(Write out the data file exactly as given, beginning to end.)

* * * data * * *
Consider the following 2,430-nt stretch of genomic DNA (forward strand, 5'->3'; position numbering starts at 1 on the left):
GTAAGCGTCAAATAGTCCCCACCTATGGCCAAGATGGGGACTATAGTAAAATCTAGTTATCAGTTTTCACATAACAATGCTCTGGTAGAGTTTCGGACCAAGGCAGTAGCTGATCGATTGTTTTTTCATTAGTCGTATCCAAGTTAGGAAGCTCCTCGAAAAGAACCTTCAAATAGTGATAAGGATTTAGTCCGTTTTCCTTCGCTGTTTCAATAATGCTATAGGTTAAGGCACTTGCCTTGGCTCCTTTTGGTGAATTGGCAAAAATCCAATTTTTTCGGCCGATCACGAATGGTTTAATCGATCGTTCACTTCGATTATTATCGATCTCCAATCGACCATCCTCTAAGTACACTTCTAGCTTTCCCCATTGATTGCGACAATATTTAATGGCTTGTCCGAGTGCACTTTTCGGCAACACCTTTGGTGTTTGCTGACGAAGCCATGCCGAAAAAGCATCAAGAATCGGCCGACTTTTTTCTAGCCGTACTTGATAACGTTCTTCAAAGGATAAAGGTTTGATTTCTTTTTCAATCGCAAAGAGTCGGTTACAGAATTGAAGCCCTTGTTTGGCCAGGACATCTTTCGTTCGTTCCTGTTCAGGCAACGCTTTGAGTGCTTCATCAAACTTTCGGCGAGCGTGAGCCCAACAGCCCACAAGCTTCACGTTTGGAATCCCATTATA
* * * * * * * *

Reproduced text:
Consider the following 2,430-nt stretch of genomic DNA (forward strand, 5'->3'; position numbering starts at 1 on the left):
GTAAGCGTCAAATAGTCCCCACCTATGGCCAAGATGGGGACTATAGTAAAATCTAGTTATCAGTTTTCACATAACAATGCTCTGGTAGAGTTTCGGACCAAGGCAGTAGCTGATCGATTGTTTTTTCATTAGTCGTATCCAAGTTAGGAAGCTCCTCGAAAAGAACCTTCAAATAGTGATAAGGATTTAGTCCGTTTTCCTTCGCTGTTTCAATAATGCTATAGGTTAAGGCACTTGCCTTGGCTCCTTTTGGTGAATTGGCAAAAATCCAATTTTTTCGGCCGATCACGAATGGTTTAATCGATCGTTCACTTCGATTATTATCGATCTCCAATCGACCATCCTCTAAGTACACTTCTAGCTTTCCCCATTGATTGCGACAATATTTAATGGCTTGTCCGAGTGCACTTTTCGGCAACACCTTTGGTGTTTGCTGACGAAGCCATGCCGAAAAAGCATCAAGAATCGGCCGACTTTTTTCTAGCCGTACTTGATAACGTTCTTCAAAGGATAAAGGTTTGATTTCTTTTTCAATCGCAAAGAGTCGGTTACAGAATTGAAGCCCTTGTTTGGCCAGGACATCTTTCGTTCGTTCCTGTTCAGGCAACGCTTTGAGTGCTTCATCAAACTTTCGGCGAGCGTGAGCCCAACAGCCCACAAGCTTCACGTTTGGAATCCCATTATA